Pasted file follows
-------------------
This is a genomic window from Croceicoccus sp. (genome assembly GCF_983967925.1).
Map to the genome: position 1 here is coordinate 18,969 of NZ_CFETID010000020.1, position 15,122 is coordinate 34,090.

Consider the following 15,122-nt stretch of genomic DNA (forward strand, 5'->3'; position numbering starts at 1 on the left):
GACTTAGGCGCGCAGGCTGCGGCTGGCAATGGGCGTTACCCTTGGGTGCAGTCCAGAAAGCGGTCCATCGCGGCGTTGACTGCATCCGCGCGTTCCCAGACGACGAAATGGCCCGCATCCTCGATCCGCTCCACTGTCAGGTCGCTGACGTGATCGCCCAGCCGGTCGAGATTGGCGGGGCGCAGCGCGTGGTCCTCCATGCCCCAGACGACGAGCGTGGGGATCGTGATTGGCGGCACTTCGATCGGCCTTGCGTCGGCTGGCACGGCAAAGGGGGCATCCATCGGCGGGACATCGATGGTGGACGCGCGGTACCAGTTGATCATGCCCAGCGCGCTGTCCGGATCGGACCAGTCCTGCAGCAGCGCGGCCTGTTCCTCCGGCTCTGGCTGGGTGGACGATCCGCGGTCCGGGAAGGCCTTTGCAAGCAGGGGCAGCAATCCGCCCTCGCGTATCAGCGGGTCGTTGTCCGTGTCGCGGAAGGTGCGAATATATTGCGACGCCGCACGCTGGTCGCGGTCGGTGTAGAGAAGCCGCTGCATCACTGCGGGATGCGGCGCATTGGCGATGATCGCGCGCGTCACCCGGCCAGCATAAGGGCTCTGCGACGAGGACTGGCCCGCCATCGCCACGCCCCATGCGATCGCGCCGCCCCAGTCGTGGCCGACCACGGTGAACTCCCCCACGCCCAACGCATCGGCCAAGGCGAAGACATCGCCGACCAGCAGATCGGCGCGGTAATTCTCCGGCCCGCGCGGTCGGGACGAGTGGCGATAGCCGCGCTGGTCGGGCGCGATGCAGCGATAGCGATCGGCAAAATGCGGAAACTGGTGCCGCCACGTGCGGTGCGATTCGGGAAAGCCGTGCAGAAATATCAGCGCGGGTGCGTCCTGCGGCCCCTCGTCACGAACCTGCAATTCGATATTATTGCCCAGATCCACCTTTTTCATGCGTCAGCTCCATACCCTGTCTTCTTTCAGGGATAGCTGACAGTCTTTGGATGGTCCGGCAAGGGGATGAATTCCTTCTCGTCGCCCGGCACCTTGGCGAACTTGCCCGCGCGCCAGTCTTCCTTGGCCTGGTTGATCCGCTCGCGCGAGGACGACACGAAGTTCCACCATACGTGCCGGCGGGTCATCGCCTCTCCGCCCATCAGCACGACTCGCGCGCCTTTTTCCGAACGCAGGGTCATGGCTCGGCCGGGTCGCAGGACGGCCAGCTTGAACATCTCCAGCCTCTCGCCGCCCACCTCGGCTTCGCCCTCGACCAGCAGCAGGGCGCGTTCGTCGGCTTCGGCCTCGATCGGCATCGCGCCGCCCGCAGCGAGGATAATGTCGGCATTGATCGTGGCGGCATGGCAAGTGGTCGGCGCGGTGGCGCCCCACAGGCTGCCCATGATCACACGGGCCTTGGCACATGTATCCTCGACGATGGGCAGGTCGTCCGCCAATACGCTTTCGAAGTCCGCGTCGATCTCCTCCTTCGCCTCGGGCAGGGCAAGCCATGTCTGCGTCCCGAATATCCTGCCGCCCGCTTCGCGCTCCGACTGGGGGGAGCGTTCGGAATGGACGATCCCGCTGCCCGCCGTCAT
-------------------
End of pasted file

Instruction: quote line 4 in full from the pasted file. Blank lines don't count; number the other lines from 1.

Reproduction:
GACTTAGGCGCGCAGGCTGCGGCTGGCAATGGGCGTTACCCTTGGGTGCAGTCCAGAAAGCGGTCCATCGCGGCGTTGACTGCATCCGCGCGTTCCCAGACGACGAAATGGCCCGCATCCTCGATCCGCTCCACTGTCAGGTCGCTGACGTGATCGCCCAGCCGGTCGAGATTGGCGGGGCGCAGCGCGTGGTCCTCCATGCCCCAGACGACGAGCGTGGGGATCGTGATTGGCGGCACTTCGATCGGCCTTGCGTCGGCTGGCACGGCAAAGGGGGCATCCATCGGCGGGACATCGATGGTGGACGCGCGGTACCAGTTGATCATGCCCAGCGCGCTGTCCGGATCGGACCAGTCCTGCAGCAGCGCGGCCTGTTCCTCCGGCTCTGGCTGGGTGGACGATCCGCGGTCCGGGAAGGCCTTTGCAAGCAGGGGCAGCAATCCGCCCTCGCGTATCAGCGGGTCGTTGTCCGTGTCGCGGAAGGTGCGAATATATTGCGACGCCGCACGCTGGTCGCGGTCGGTGTAGAGAAGCCGCTGCATCACTGCGGGATGCGGCGCATTGGCGATGATCGCGCGCGTCACCCGGCCAGCATAAGGGCTCTGCGACGAGGACTGGCCCGCCATCGCCACGCCCCATGCGATCGCGCCGCCCCAGTCGTGGCCGACCACGGTGAACTCCCCCACGCCCAACGCATCGGCCAAGGCGAAGACATCGCCGACCAGCAGATCGGCGCGGTAATTCTCCGGCCCGCGCGGTCGGGACGAGTGGCGATAGCCGCGCTGGTCGGGCGCGATGCAGCGATAGCGATCGGCAAAATGCGGAAACTGGTGCCGCCACGTGCGGTGCGATTCGGGAAAGCCGTGCAGAAATATCAGCGCGGGTGCGTCCTGCGGCCCCTCGTCACGAACCTGCAATTCGATATTATTGCCCAGATCCACCTTTTTCATGCGTCAGCTCCATACCCTGTCTTCTTTCAGGGATAGCTGACAGTCTTTGGATGGTCCGGCAAGGGGATGAATTCCTTCTCGTCGCCCGGCACCTTGGCGAACTTGCCCGCGCGCCAGTCTTCCTTGGCCTGGTTGATCCGCTCGCGCGAGGACGACACGAAGTTCCACCATACGTGCCGGCGGGTCATCGCCTCTCCGCCCATCAGCACGACTCGCGCGCCTTTTTCCGAACGCAGGGTCATGGCTCGGCCGGGTCGCAGGACGGCCAGCTTGAACATCTCCAGCCTCTCGCCGCCCACCTCGGCTTCGCCCTCGACCAGCAGCAGGGCGCGTTCGTCGGCTTCGGCCTCGATCGGCATCGCGCCGCCCGCAGCGAGGATAATGTCGGCATTGATCGTGGCGGCATGGCAAGTGGTCGGCGCGGTGGCGCCCCACAGGCTGCCCATGATCACACGGGCCTTGGCACATGTATCCTCGACGATGGGCAGGTCGTCCGCCAATACGCTTTCGAAGTCCGCGTCGATCTCCTCCTTCGCCTCGGGCAGGGCAAGCCATGTCTGCGTCCCGAATATCCTGCCGCCCGCTTCGCGCTCCGACTGGGGGGAGCGTTCGGAATGGACGATCCCGCTGCCCGCCGTCAT